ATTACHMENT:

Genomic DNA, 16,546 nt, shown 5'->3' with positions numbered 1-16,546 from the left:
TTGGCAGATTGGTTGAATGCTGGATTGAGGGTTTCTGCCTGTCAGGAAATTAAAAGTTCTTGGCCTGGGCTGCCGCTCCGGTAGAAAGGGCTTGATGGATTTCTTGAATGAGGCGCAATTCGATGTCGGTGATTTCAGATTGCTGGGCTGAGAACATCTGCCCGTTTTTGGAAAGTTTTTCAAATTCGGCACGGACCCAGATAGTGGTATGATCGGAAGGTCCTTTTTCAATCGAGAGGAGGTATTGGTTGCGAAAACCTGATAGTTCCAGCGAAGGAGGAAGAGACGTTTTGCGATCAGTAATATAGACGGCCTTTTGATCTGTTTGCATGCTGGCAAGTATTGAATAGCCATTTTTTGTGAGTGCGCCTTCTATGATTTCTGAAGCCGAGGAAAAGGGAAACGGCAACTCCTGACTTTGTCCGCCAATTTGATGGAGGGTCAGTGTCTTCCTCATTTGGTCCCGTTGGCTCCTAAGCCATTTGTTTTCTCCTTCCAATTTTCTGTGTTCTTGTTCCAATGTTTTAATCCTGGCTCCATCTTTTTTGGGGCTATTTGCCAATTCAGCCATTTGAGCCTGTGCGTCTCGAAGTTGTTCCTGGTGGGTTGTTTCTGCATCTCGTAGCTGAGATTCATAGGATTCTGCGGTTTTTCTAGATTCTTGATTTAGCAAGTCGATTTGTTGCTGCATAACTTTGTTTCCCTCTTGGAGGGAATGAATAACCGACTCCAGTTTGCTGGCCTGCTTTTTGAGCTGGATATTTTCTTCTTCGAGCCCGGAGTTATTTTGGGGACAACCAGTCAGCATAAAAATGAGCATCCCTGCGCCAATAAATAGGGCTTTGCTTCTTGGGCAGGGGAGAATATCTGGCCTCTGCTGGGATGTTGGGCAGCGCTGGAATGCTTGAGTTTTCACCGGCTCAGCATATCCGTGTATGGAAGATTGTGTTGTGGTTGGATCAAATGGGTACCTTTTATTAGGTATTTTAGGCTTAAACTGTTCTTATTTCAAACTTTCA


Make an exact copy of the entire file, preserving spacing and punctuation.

Genomic DNA, 16,546 nt, shown 5'->3' with positions numbered 1-16,546 from the left:
TTGGCAGATTGGTTGAATGCTGGATTGAGGGTTTCTGCCTGTCAGGAAATTAAAAGTTCTTGGCCTGGGCTGCCGCTCCGGTAGAAAGGGCTTGATGGATTTCTTGAATGAGGCGCAATTCGATGTCGGTGATTTCAGATTGCTGGGCTGAGAACATCTGCCCGTTTTTGGAAAGTTTTTCAAATTCGGCACGGACCCAGATAGTGGTATGATCGGAAGGTCCTTTTTCAATCGAGAGGAGGTATTGGTTGCGAAAACCTGATAGTTCCAGCGAAGGAGGAAGAGACGTTTTGCGATCAGTAATATAGACGGCCTTTTGATCTGTTTGCATGCTGGCAAGTATTGAATAGCCATTTTTTGTGAGTGCGCCTTCTATGATTTCTGAAGCCGAGGAAAAGGGAAACGGCAACTCCTGACTTTGTCCGCCAATTTGATGGAGGGTCAGTGTCTTCCTCATTTGGTCCCGTTGGCTCCTAAGCCATTTGTTTTCTCCTTCCAATTTTCTGTGTTCTTGTTCCAATGTTTTAATCCTGGCTCCATCTTTTTTGGGGCTATTTGCCAATTCAGCCATTTGAGCCTGTGCGTCTCGAAGTTGTTCCTGGTGGGTTGTTTCTGCATCTCGTAGCTGAGATTCATAGGATTCTGCGGTTTTTCTAGATTCTTGATTTAGCAAGTCGATTTGTTGCTGCATAACTTTGTTTCCCTCTTGGAGGGAATGAATAACCGACTCCAGTTTGCTGGCCTGCTTTTTGAGCTGGATATTTTCTTCTTCGAGCCCGGAGTTATTTTGGGGACAACCAGTCAGCATAAAAATGAGCATCCCTGCGCCAATAAATAGGGCTTTGCTTCTTGGGCAGGGGAGAATATCTGGCCTCTGCTGGGATGTTGGGCAGCGCTGGAATGCTTGAGTTTTCACCGGCTCAGCATATCCGTGTATGGAAGATTGTGTTGTGGTTGGATCAAATGGGTACCTTTTATTAGGTATTTTAGGCTTAAACTGTTCTTATTTCAAACTTTCA